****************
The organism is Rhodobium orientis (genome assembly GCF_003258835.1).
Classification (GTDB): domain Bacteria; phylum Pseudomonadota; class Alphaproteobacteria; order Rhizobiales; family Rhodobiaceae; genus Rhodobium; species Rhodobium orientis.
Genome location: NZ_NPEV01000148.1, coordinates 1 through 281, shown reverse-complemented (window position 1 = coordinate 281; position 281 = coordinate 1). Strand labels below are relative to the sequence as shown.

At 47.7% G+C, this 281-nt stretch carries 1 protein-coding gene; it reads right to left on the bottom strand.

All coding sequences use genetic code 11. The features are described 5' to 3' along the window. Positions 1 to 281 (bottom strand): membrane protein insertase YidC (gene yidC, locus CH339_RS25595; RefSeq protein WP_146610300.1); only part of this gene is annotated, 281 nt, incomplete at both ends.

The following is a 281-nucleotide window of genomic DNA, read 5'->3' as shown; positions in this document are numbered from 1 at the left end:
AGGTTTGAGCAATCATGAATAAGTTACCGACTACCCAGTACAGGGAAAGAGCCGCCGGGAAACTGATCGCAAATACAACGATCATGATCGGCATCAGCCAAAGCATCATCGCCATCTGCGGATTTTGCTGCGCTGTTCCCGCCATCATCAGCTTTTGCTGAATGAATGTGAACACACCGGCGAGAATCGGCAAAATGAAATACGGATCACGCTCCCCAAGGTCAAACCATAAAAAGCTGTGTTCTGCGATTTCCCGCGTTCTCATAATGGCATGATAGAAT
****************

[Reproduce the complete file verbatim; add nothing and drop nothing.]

The organism is Rhodobium orientis (genome assembly GCF_003258835.1).
Classification (GTDB): domain Bacteria; phylum Pseudomonadota; class Alphaproteobacteria; order Rhizobiales; family Rhodobiaceae; genus Rhodobium; species Rhodobium orientis.
Genome location: NZ_NPEV01000148.1, coordinates 1 through 281, shown reverse-complemented (window position 1 = coordinate 281; position 281 = coordinate 1). Strand labels below are relative to the sequence as shown.

At 47.7% G+C, this 281-nt stretch carries 1 protein-coding gene; it reads right to left on the bottom strand.

All coding sequences use genetic code 11. The features are described 5' to 3' along the window. Positions 1 to 281 (bottom strand): membrane protein insertase YidC (gene yidC, locus CH339_RS25595; RefSeq protein WP_146610300.1); only part of this gene is annotated, 281 nt, incomplete at both ends.

The following is a 281-nucleotide window of genomic DNA, read 5'->3' as shown; positions in this document are numbered from 1 at the left end:
AGGTTTGAGCAATCATGAATAAGTTACCGACTACCCAGTACAGGGAAAGAGCCGCCGGGAAACTGATCGCAAATACAACGATCATGATCGGCATCAGCCAAAGCATCATCGCCATCTGCGGATTTTGCTGCGCTGTTCCCGCCATCATCAGCTTTTGCTGAATGAATGTGAACACACCGGCGAGAATCGGCAAAATGAAATACGGATCACGCTCCCCAAGGTCAAACCATAAAAAGCTGTGTTCTGCGATTTCCCGCGTTCTCATAATGGCATGATAGAAT